The most recent cultivars released from this program are the thornless cultivars 'Black Diamond', 'Black Pearl' and 'Nightfall' as well as the very early ripening 'Obsidian' and 'Metolius'. Some of the other cultivars from this program are 'Waldo', 'Siskiyou', 'Black Butte', 'Kotata Berry', 'Pacific' and 'Cascade'.

Trailing blackberries are vigorous, crown forming, require a trellis for support, and are less cold hardy than the erect or semi-erect blackberries. In addition to the Pacific Northwest of the USA, these types do well in similar climates such as the United Kingdom, New Zealand, Chile, and the Mediterranean countries.

Semi-erect, thornless blackberries were first developed at the John Innes Centre in Norwich, UK, and subsequently by the USDA-ARS in Beltsville, Maryland. These are crown forming, very vigorous, and need a trellis for support. Cultivars include 'Black Satin' 'Chester Thornless', 'Dirksen Thornless', 'Hull Thornless', 'Loch Ness', 'Loch Tay', 'Merton Thornless', 'Smoothstem' and 'Triple Crown'. Recently, the cultivar 'Cacanska Bestrna' (also called 'Cacak Thornless') has been developed in Serbia and has been planted on many thousands of hectares there.

The University of Arkansas has developed cultivars of erect blackberries. These types are less vigorous than the semi-erect types and produce new canes from root initials (therefore they spread underground like raspberries). There are thornless and thorny cultivars from this program, including 'Navaho', 'Ouachita', 'Cherokee', 'Apache', 'Arapaho' and 'Kiowa'. They are also responsible for developing the primocane fruiting blackberries.

In raspberries, these types are called primocane fruiting, fall fruiting, or everbearing. Prime-Jim and Prime-Jan were released in 2004 and are the first cultivars of primocane fruiting blackberry. They grow much like the other erect cultivars described above, however the canes that emerge in the spring, will flower in mid-summer and fruit in late summer or fall. The fall crop has its highest quality when it ripens in cool climates.

'Illini Hardy' a semi-erect thorny cultivar introduced by the University of Illinois is cane hardy in zone 5, where traditionally blackberry production has been problematic, since canes often failed to survive the winter.

The blackberry tends to be red during its unripe ("green") phase, leading to an old expression that "blackberries are red when they're green".

In various parts of the United States, wild blackberries are sometimes called "Black-caps", a term more commonly used for black raspberries, Rubus occidentalis.

Blackberry production in Mexico has expanded enormously in the past decade. While once based on the cultivar 'Brazos', an old erect blackberry cultivar developed in Texas in 1959, the Mexican industry is now dominated by the Brazilian 'Tupi' released in the 1990s. 'Tupi' has the erect blackberry 'Comanche' and 'Uruguai' as parents . In order to produce these blackberries in regions of Mexico where there is no winter chilling to stimulate flower bud development, chemical defoliation and application of growth regulators are used to bring the plants into bloom.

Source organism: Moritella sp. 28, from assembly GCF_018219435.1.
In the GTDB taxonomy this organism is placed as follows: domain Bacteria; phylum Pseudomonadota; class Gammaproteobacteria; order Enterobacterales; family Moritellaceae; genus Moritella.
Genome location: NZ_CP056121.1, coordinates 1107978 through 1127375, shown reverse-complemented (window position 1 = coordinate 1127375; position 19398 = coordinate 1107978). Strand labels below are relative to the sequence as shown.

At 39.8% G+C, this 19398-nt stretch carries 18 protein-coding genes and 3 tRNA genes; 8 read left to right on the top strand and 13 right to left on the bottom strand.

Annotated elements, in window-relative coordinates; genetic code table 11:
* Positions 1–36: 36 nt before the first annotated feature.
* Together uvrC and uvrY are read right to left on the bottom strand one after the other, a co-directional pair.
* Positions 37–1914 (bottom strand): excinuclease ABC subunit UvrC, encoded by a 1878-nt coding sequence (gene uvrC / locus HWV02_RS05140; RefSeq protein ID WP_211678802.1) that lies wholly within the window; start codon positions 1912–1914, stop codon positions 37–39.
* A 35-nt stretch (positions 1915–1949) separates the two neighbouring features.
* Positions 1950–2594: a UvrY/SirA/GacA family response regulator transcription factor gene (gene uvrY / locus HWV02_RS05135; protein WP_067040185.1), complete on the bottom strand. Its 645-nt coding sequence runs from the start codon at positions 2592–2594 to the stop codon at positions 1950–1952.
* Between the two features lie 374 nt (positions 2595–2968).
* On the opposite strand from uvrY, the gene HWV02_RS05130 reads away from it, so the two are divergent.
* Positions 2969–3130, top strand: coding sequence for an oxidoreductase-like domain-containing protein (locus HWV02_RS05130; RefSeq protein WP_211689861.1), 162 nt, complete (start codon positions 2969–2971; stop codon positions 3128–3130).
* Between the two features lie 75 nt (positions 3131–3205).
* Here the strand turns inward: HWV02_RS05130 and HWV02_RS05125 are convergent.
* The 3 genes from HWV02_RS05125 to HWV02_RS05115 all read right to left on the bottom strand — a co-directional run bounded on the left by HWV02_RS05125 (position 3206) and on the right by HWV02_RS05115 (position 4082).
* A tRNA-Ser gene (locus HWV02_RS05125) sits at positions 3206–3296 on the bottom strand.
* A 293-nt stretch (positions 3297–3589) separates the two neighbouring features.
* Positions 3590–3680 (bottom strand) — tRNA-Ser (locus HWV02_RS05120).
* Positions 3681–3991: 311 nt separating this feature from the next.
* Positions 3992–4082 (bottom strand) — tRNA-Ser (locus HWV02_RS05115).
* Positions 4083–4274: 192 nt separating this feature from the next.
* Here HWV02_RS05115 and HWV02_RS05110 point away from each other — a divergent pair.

Nutrients and antioxidant qualities

Blackberries are notable for their high nutritional contents of dietary fiber, vitamin C, vitamin K, folic acid - a B vitamin, and the essential mineral, manganese (table).
Nutrients in raw blackberries
Nutrient Value per 100 grams % Daily Value
Energy 43 kcal
Fiber, total dietary 5.3 g 21%
Sugars, total 4.9 g
Calcium, Ca 29 mg 3%
Magnesium, Mg 20 mg 5%
Manganese, Mn 0.6 mg 32%
Copper, Cu 0.2 mg 8%
Potassium, K 162 mg 5%
Sodium, Na 1 mg 0%
Vitamin C, total ascorbic acid 21 mg 35%
Vitamin A, IU 214 IU 4%
Vitamin K, mcg 20 mcg 25%
Folic acid, mcg 36 mcg 9%
Carotene, beta 128 mcg ne
Lutein + zeaxanthin 118 mcg ne
ne: Daily Value not established

Blackberries rank highly among fruits for antioxidant strength, particularly due to their dense contents of polyphenolic compounds, such as ellagic acid, tannins, ellagitannins, quercetin, gallic acid, anthocyanins and cyanidins.

Blackberries have an ORAC value (oxygen radical absorbance capacity) of 5347 per 100 grams, including them among the top-ranked ORAC fruits. Another report using a different assay for assessing antioxidant strength placed blackberry at the top of more than 1000 antioxidant foods consumed in the United States.

Nutrient content of seeds

Blackberries are exceptional among other Rubus berries for their numerous, large seeds not always preferred by consumers. They contain rich amounts of omega-3 (alpha-linolenic acid) and -6 fats (linoleic acid), protein, dietary fiber, carotenoids, ellagitannins and ellagic acid.

Superstition and myths

Superstition in the UK holds that blackberries should not be picked after Michaelmas (29 September) as the devil has claimed them, having left a mark on the leaves by urinating on them. There is some value behind this legend as after this date wetter and cooler weather often allows the fruit to become infected by various molds such as Botryotinia which give the fruit an unpleasant look and may be toxic.

See also

References

External links